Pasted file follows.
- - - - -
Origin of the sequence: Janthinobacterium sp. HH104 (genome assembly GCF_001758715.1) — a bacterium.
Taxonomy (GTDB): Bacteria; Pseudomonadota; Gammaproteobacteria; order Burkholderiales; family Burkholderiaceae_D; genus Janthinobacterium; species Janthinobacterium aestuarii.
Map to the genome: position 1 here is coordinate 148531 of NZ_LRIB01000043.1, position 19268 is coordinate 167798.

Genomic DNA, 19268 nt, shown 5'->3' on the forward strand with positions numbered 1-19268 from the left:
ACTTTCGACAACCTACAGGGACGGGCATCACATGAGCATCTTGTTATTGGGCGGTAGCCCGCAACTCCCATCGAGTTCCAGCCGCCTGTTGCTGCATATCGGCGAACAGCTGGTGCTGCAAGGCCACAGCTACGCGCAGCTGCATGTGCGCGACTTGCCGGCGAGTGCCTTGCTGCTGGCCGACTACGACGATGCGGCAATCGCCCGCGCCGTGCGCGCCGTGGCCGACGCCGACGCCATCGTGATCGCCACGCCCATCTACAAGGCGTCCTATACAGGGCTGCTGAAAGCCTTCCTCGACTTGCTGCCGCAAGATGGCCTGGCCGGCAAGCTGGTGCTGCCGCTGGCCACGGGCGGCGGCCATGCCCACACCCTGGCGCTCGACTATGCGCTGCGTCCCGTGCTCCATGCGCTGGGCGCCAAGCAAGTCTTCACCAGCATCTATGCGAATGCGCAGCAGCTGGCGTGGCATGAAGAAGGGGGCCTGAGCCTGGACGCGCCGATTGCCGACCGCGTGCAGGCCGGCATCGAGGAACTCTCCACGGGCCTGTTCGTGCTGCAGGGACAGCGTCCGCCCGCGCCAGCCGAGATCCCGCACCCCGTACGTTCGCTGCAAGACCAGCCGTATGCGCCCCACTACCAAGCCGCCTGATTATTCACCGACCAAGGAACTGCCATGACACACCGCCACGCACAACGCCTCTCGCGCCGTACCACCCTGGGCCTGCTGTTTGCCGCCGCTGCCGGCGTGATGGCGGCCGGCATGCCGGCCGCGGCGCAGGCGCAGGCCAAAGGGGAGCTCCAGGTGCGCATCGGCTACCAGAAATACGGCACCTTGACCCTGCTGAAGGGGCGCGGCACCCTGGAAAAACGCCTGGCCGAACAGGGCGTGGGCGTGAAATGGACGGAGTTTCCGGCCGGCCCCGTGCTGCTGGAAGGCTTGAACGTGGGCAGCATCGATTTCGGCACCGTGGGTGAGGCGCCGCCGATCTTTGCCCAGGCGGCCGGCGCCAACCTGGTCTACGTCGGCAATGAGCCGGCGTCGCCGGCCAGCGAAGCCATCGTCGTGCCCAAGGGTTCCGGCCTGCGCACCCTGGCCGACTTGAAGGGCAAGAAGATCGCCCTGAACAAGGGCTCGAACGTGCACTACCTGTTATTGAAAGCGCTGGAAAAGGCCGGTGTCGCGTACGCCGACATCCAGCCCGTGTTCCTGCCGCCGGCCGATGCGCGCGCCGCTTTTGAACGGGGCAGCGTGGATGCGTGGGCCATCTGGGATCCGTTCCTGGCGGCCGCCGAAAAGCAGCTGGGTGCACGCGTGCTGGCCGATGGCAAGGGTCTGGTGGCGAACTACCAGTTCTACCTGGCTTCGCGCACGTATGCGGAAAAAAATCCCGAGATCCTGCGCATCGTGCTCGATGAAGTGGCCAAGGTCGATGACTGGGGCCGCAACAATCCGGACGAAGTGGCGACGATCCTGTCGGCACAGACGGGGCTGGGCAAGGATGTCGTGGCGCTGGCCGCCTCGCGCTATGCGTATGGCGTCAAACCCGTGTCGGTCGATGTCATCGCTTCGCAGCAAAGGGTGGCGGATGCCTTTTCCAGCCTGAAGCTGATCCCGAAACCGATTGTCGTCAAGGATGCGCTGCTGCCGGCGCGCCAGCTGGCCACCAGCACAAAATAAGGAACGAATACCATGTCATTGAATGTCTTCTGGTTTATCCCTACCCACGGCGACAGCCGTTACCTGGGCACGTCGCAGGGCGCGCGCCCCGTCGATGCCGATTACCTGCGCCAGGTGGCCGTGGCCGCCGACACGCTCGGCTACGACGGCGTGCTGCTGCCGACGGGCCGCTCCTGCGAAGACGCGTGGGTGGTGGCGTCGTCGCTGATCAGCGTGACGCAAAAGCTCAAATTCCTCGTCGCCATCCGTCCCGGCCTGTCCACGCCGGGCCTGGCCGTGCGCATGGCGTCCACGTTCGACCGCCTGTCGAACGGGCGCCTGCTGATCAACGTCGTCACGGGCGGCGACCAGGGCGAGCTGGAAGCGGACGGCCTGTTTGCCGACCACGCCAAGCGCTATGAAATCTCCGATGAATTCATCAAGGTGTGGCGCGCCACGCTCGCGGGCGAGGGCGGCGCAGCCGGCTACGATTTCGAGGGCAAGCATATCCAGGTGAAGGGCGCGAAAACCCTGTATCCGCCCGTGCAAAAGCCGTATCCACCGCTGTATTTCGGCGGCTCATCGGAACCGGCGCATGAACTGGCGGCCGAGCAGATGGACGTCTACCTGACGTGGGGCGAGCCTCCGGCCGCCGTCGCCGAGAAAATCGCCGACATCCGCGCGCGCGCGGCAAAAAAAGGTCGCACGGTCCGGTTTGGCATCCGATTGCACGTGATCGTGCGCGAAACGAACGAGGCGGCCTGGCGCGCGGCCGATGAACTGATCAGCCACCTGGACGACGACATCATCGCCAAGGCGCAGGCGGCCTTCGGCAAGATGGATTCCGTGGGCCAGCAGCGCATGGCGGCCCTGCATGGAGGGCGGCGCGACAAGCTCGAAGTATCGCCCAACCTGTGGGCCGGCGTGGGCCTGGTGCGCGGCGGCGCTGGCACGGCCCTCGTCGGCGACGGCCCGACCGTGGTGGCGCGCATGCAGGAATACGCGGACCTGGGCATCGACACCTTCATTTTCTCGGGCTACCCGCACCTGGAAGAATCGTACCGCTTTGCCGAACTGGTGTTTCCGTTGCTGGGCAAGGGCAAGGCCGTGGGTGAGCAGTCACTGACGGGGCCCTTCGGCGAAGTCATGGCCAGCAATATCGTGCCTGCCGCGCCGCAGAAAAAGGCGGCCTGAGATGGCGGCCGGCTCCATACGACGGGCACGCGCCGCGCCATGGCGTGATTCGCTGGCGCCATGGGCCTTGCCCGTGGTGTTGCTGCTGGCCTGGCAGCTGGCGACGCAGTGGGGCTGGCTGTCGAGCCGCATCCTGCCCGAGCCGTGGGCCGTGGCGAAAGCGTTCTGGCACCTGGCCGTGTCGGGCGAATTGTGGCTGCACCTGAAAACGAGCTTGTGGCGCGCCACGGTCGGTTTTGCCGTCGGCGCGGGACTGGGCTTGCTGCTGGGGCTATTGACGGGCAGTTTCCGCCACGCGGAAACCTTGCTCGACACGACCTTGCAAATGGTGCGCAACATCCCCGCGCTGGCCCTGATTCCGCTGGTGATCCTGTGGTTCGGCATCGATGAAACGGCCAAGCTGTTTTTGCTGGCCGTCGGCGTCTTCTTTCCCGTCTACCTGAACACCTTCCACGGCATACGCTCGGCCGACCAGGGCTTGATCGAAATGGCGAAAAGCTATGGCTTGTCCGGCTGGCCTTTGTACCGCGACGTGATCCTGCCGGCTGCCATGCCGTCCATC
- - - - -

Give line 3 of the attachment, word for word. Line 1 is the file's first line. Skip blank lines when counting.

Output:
Map to the genome: position 1 here is coordinate 148531 of NZ_LRIB01000043.1, position 19268 is coordinate 167798.